Canada·First Person

'Good desi girls don't date' — so where does that leave me?

South Asian women — especially Muslim women like myself — experience love in constant dichotomies, writes Aysha Tabassum. When we’re abstinent, we’re being oppressed and making our parents proud. When we’re promiscuous, or even when we’re just falling in love, we’re both empowered and enslaved by internalized orientalism.

As an immigrant kid, I’m constantly balancing my parents’ expectations of love against my own desires

As a desi woman, I’m constantly balancing my parents’ expectations of love and (not) dating against my own desires to explore romantic relationships. (Hailley Furkalo/CBC)

This First Person column is written by Aysha Tabassum, a second-generation Bangladeshi Canadian who lives in Kingston, Ont. For more information about CBC's First Person stories, please see the FAQ.

I was always terrified of dating. It wasn't just the first date jitters, like what to wear or how to ask out a boy. 

You see, good desi girls don't date — or at least that's what my family would say.

So dating — a rite of passage for most Canadian teenagers — was tainted for me because I had to hide it from my family. 

At the same time, dating offered a release from desi expectations. If I could fall in love, it would prove I wasn't bound by my parents' unfair and unfeminist cultural restrictions. 

South Asian women — especially Muslim women like myself — experience love in constant dichotomies. When we're abstinent, we're being oppressed and making our parents proud. When we're falling in love, we're both empowered and enslaved by harsh cultural expectations and the competing need to be truly 'Canadian.'

Our romantic choices are deeply political — even the choice to date or not to date

This double-edged sword has led to disastrous consequences for me.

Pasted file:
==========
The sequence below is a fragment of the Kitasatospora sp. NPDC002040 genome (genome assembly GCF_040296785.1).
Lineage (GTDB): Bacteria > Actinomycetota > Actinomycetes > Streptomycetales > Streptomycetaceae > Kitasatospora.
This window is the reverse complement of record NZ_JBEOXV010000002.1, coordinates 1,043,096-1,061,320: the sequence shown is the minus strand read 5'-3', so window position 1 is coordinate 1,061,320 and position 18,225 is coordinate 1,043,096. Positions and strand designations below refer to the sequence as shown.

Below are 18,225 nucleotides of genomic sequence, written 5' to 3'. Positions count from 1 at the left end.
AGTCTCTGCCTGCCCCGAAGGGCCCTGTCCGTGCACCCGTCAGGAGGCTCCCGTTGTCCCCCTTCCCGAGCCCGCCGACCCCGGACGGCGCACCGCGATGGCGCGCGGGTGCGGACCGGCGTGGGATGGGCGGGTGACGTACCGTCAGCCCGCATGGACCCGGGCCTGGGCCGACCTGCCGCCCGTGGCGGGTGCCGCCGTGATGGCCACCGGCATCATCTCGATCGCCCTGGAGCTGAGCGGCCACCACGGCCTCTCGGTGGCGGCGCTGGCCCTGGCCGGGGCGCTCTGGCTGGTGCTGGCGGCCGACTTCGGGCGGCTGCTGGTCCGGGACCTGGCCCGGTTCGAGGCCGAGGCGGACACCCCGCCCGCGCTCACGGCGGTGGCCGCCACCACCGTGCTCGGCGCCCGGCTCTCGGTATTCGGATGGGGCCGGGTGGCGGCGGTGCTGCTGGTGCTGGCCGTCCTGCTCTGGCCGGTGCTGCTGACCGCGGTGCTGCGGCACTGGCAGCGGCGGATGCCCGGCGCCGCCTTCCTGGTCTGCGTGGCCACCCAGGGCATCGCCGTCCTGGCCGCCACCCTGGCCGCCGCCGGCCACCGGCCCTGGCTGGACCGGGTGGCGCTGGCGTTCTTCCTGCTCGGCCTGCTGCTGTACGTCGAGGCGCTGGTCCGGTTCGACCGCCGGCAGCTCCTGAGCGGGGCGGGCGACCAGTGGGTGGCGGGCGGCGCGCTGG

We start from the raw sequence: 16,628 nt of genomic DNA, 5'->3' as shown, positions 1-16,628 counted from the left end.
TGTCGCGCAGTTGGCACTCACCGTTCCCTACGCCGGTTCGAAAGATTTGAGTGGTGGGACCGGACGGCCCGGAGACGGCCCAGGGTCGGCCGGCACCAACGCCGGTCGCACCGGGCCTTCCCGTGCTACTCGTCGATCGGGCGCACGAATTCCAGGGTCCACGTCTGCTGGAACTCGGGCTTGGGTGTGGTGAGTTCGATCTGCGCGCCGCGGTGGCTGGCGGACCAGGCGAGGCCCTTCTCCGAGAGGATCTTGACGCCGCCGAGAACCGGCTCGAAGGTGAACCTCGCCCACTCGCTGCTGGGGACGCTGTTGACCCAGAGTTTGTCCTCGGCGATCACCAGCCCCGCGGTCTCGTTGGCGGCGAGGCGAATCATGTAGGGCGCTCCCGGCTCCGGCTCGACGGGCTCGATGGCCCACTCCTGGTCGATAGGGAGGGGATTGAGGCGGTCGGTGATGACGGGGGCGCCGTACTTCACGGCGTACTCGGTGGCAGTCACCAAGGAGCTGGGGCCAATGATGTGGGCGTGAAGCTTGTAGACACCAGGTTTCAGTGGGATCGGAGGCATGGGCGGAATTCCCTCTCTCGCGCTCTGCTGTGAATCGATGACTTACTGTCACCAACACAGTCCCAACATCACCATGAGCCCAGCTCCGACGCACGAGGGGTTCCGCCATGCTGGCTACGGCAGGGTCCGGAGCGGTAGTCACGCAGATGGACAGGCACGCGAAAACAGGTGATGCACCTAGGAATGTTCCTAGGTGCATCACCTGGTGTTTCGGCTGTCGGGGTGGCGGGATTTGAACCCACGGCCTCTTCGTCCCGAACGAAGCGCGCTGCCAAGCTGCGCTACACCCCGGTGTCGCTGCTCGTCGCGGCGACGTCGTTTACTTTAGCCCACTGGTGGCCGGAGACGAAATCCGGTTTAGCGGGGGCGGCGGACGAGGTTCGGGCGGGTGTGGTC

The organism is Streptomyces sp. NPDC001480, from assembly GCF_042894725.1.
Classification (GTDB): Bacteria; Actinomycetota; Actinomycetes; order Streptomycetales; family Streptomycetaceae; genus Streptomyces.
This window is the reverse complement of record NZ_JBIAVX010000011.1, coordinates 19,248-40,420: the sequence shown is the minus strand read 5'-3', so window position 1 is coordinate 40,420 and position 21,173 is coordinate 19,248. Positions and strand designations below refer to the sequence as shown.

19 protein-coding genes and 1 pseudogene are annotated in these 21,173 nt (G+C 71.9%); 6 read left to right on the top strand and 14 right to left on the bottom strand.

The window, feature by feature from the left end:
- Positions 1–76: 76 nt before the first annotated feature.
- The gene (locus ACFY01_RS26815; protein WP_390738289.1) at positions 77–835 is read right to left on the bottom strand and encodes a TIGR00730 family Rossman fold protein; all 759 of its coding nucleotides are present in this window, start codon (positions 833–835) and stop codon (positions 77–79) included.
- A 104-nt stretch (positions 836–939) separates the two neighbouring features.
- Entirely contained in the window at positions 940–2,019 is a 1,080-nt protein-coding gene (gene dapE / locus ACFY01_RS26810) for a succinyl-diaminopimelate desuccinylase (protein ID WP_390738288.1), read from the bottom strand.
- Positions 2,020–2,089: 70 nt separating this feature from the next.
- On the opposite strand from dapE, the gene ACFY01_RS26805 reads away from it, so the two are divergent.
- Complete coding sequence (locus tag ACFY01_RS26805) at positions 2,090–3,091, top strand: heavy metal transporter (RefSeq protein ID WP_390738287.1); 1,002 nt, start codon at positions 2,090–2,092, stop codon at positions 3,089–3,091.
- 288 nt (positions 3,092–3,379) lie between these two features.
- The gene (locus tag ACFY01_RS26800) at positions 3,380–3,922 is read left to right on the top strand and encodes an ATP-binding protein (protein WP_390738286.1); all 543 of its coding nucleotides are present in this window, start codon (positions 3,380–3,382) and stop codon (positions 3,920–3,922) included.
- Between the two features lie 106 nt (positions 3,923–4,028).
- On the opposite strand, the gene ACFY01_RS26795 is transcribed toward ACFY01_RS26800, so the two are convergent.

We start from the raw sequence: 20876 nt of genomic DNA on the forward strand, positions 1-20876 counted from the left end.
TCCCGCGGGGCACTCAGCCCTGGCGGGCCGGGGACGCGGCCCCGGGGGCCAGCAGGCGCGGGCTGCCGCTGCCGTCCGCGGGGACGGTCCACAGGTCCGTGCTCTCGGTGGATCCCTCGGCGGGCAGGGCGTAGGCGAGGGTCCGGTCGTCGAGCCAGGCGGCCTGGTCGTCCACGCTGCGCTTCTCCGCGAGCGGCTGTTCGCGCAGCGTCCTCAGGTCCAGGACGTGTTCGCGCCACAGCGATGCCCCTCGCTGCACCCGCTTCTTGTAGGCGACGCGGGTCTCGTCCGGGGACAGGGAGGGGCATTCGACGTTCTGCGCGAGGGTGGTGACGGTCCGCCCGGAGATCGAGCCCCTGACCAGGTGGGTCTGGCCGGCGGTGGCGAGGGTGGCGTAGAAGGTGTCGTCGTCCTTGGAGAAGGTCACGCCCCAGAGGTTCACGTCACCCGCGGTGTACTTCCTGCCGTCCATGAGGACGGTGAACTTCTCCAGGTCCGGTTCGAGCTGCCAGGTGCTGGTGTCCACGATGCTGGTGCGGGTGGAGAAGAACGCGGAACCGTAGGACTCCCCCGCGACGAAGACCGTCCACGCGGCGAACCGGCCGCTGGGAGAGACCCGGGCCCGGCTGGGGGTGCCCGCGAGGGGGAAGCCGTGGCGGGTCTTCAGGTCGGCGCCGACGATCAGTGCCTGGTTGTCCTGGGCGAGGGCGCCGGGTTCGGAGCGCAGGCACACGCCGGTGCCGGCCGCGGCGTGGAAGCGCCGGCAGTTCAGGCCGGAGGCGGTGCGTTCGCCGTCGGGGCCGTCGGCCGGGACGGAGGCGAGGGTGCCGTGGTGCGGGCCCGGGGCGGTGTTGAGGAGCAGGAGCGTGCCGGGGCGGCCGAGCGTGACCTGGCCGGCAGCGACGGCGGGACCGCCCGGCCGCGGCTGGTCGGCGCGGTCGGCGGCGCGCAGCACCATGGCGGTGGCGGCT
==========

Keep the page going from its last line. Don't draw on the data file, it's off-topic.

My first relationship, which lasted three years, was toxic, and I stayed for the same reasons I went into it: to prove my parents wrong. They hated that their dating daughter was so "westernized" and I wanted to stubbornly prove I was a "normal" Canadian teenager. 

The end of that relationship brought relief but didn't necessarily rid me of anxiety around dating. I still wanted to be in a relationship, but my decision wasn't just my own. 

Could I find a partner my family would approve of? (And let's be clear: only a brown, Muslim man from a "good family" would do.) Could I overcome their disappointment if I didn't? And even if I could accept my parents' disappointment, would my non-South Asian partner get my "cultural baggage?" Would they even want to deal with it — or still love me for me in spite of all the Bollywood-esque drama?

All of these insecurities intensified while I was attending a predominantly white institution for university. 

I was thriving academically and surrounding myself with people that cared for me. But I knew none of that, or the happiness it brought me, would matter to my parents, the judgmental aunties, or the mosque elders if they just knew who I really was — from the dating to the short skirts and to the occasional non-halal meat. 

As a brown Muslim woman, I’m constantly balancing my parents’ expectations of love and dating against my own desires, writes Aysha Tabassum. (Aysha Tabassum)

Back in my hometown of Scarborough, Ont., my friends would immediately understand the classic desi struggle of hiding a boyfriend. But in Kingston, Ont., any mention of that to my new peers came with either pity or judgment.

Every achievement I worked for — from being elected editor in chief of my school paper to landing the internship of my dreams — came with imposter syndrome. What would my white peers, managers, and professors think of me if they knew where I came from? What would they say if they knew this person they kept calling "brave" and "innovative," probably just because I was brown and existed in their white spaces, would break down at the thought of introducing her parents to a boyfriend? 

Being desi in Canada comes with the often invisible burden of balancing expectations of others at the expense of your wellness. For me, choosing who to love and how to love has just been an extension of this.

I still feel overwhelming shame from living a double life.

I still have no idea how to love without shame, shrug off judgment without guilt, and not feel the pressure to pack my experiences into a neat box for my white girlfriends. 

I know I'm not the only desi woman going through this. 

I just hope one day my desi sisters and I can enjoy joyful moments of dating and love as they come without the balancing act. 

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Aysha Tabassum is a brown Muslim woman from Scarborough, Ont. She is a fourth-year commerce student at Queen’s University, where she works as editor in chief of The Queen’s Journal.


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